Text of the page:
We can help draft a suitable power of attorney that allows appointed individuals to manage a person's affairs and healthcare issues in a way that they approve, if they become unable to do so themselves.
We also have extensive experience in registering existing enduring power of attorneys (EPAs) and lasting power of attorneys (LPAs), as well as in making applications to the Office of the Public Guardian (OPG) and the Court of Protection (COP), to appoint a suitable person as a deputy in the absence of a power of attorney.
A power of attorney is a legal document, which allows someone (the donor) to ensure that decisions can be made for them by a chosen individual or individuals in the manner they would want, should they lose their mental capacity. Under a power of attorney, the selected person (the attorney), can make decisions that are as valid as those made by the donor.
LPAs replaced EPAs in 2007 (although existing ones remain valid) and there are two types. They can be granted separately or at the same time, depending on the donor's wishes.
- Types of LPA
Property and financial affairs LPAs
Here, an attorney is given the power to make decisions about all financial and property-related affairs. The donor has the option to dictate whether their attorney is allowed to make decisions as soon as the LPA is registered or only once they no longer have mental capacity. This type of LPA can give authority over (among other things), property and mortgages, bank accounts, access to financial information, income, tax affairs and, to an extent, making gifts.
Health and welfare LPAs
These give an attorney the authority to make all personal welfare decisions on the donor's behalf, although only once they lose the capacity to make it themselves. Attorneys can make almost all personal welfare and healthcare decisions, including accommodation, care provision, medical treatment, assessments for community care services, participation in social activities and personal correspondence. The exceptions are decisions on life-sustaining treatment and where the donor has made an 'advance decision' to refuse any specific treatment.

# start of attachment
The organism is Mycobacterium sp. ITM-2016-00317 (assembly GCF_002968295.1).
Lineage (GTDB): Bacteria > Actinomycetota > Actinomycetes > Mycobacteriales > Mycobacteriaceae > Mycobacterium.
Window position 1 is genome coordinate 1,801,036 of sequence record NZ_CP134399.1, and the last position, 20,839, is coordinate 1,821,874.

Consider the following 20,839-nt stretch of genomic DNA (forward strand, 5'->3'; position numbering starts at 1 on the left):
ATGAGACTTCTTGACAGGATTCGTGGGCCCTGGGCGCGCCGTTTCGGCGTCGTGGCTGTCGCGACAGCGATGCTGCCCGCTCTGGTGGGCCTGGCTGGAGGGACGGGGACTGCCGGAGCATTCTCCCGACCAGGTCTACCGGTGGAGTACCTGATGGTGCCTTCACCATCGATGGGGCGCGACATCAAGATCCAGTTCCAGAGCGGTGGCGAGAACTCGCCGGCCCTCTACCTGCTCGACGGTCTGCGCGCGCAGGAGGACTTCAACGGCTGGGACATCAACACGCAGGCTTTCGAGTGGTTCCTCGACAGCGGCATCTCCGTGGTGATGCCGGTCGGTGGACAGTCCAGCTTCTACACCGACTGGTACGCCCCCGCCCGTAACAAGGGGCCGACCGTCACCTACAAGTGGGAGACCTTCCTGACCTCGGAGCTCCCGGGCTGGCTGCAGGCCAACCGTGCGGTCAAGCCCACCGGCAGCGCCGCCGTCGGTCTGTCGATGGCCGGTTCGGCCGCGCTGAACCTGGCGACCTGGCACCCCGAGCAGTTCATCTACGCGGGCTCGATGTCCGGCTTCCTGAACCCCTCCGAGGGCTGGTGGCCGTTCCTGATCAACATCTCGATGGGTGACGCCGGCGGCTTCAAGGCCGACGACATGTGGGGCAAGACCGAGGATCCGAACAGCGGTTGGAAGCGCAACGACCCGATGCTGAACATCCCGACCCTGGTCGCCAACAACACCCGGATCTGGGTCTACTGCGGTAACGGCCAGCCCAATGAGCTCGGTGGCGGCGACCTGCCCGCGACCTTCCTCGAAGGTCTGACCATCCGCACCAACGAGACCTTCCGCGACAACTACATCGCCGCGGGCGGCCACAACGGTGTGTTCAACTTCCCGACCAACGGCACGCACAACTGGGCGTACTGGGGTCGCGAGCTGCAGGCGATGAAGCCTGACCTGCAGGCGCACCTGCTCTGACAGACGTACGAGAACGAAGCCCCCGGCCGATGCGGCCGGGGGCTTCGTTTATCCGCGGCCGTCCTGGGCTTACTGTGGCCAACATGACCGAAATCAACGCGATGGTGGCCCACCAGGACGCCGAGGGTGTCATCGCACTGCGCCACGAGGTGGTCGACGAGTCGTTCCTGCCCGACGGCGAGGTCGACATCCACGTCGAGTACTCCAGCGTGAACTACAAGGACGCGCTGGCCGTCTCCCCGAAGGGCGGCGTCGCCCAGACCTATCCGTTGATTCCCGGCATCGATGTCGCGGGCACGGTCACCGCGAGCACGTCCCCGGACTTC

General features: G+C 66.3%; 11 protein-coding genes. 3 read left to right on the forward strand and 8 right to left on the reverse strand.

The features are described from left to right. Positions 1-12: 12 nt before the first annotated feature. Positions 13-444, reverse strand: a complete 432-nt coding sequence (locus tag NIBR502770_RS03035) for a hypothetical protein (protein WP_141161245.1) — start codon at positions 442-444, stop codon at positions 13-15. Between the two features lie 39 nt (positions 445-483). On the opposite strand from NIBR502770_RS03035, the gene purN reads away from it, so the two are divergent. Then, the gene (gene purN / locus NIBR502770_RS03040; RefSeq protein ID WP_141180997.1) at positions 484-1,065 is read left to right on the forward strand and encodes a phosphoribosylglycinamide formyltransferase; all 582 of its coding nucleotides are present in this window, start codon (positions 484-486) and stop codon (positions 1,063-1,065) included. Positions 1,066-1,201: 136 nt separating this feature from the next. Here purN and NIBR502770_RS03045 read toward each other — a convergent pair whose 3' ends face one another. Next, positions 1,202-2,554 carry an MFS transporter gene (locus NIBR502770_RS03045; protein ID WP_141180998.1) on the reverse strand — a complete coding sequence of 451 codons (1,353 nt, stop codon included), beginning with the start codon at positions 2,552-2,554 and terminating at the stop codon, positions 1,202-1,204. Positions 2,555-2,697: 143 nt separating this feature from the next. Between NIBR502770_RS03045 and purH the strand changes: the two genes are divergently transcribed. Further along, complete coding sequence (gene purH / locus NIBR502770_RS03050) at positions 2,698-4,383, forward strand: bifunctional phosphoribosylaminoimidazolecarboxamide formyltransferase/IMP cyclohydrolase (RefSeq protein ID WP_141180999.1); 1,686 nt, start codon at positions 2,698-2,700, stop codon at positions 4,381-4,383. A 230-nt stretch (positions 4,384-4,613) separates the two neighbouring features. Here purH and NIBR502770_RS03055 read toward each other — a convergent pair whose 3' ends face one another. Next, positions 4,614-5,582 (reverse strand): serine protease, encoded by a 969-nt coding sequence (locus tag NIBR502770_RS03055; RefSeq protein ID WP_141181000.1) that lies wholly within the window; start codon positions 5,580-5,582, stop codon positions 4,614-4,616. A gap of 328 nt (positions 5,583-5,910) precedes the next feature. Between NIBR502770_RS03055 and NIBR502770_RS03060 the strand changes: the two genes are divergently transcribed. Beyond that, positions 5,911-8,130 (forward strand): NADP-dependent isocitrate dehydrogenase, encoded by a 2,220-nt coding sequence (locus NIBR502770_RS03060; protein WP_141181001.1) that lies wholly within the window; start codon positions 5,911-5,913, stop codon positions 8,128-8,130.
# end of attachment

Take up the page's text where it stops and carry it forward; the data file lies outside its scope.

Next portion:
- Advantages of an LPA
An LPA helps people plan how their health, wellbeing and financial affairs will be managed in the future. This allows them to plan in advance:
- The decisions they want to be made on their behalf if they can no longer make these themselves
- The people they want to take them
- How they want the decisions made
LPAs also have safeguards to reduce the risk of abuse of power by an attorney. These include:
- A requirement to follow the Code of Practice of the Mental Capacity Act 2005 and act in the donor's best interests at all times
- Registration with the OPG in order to be valid. Once registered, an LPA is a public document that anyone can read and view the scope of the power and any restrictions, conditions or guidance
- An option to choose up to five people who will be notified of an LPA's registration. This allows them to raise any concerns they may have, for example, if they feel that a donor has been placed under duress
- The chance to include specific restrictions and conditions over the LPA, so that it is tailored to their wishes
- The choice to appoint multiple attorneys, with restrictions on their powers, to ensure they work together
- A requirement for an independent third party (the certificate provider), to certify a person's capacity as a donor when making the LPA
- Position without an LPA
Without an LPA in place, if a person loses the ability to make decisions or themselves, another will have to apply to the COP to become a 'deputy'. The scope of their power will be decided by the Court and it will not approve a deputyship application as a matter of course. Indeed, it will be reluctant to in the case of health and welfare matters. An application for deputyship is likely to be costly and time-consuming for a prospective deputy.
To speak to someone directly for straightforward advice on these complex issues, please get in touch.